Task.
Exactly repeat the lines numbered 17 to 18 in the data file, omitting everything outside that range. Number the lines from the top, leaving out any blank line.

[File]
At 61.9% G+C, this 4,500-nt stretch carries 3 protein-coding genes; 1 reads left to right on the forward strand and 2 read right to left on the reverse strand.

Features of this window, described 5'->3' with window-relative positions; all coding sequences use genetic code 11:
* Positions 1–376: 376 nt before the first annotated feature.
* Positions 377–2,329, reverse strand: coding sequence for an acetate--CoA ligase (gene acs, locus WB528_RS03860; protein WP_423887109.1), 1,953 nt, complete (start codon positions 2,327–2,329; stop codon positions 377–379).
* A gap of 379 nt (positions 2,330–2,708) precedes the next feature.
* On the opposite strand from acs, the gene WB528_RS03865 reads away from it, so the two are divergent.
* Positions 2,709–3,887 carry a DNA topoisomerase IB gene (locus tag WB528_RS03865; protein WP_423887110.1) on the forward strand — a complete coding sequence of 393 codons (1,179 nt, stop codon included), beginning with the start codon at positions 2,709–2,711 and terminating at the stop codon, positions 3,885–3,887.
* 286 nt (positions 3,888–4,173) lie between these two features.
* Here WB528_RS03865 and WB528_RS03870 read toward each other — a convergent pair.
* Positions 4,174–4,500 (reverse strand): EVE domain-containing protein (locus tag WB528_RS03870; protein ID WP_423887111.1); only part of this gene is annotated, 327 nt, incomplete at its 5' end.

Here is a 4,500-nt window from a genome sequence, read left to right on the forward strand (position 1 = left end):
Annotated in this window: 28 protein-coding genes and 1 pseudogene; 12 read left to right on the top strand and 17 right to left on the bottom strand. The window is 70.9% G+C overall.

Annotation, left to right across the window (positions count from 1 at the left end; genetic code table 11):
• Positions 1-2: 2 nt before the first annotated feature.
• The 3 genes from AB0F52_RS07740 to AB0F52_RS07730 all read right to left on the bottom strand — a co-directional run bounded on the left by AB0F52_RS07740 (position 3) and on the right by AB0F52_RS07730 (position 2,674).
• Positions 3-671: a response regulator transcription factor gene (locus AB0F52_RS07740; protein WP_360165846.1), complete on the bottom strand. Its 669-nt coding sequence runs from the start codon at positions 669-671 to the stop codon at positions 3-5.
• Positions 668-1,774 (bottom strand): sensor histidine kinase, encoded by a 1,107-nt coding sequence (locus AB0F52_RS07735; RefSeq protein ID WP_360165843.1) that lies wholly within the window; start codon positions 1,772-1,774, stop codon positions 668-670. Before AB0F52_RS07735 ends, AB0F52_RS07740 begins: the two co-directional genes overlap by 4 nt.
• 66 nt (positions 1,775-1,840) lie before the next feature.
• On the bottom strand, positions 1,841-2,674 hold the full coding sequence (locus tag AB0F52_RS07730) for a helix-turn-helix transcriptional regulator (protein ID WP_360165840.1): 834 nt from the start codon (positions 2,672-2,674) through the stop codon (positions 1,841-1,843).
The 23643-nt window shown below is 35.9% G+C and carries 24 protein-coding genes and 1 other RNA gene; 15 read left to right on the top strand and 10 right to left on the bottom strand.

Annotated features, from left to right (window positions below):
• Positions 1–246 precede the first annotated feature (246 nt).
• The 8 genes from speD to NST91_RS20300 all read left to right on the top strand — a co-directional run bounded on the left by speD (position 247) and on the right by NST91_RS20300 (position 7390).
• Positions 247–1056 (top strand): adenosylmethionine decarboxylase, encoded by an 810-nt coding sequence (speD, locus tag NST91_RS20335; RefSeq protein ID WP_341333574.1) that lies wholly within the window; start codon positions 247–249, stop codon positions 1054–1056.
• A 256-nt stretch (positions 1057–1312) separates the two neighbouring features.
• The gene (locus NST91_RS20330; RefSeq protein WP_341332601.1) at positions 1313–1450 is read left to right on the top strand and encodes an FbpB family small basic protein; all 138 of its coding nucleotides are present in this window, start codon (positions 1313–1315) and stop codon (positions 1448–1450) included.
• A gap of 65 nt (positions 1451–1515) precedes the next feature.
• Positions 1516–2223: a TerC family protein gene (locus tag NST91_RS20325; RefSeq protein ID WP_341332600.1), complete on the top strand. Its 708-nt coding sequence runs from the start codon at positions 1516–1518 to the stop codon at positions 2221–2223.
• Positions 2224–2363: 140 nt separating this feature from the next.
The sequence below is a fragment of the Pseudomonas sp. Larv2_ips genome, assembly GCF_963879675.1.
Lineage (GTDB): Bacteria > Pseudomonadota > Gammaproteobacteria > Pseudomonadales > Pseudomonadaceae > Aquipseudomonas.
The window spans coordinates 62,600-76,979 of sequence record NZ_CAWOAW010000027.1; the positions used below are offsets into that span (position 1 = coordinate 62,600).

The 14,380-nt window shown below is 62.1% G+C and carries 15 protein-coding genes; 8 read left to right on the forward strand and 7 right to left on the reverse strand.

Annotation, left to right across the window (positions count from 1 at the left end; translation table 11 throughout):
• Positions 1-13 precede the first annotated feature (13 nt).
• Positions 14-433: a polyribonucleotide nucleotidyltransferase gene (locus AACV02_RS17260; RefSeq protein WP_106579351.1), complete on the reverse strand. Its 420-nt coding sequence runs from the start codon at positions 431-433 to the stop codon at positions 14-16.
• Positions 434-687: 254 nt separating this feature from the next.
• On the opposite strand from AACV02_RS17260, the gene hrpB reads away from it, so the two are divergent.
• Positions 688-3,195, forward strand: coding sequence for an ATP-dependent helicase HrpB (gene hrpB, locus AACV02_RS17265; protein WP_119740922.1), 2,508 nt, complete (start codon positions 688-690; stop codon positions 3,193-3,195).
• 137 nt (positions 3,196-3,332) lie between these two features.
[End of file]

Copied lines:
• Positions 668-1,774 (bottom strand): sensor histidine kinase, encoded by a 1,107-nt coding sequence (locus AB0F52_RS07735; RefSeq protein ID WP_360165843.1) that lies wholly within the window; start codon positions 1,772-1,774, stop codon positions 668-670. Before AB0F52_RS07735 ends, AB0F52_RS07740 begins: the two co-directional genes overlap by 4 nt.
• 66 nt (positions 1,775-1,840) lie before the next feature.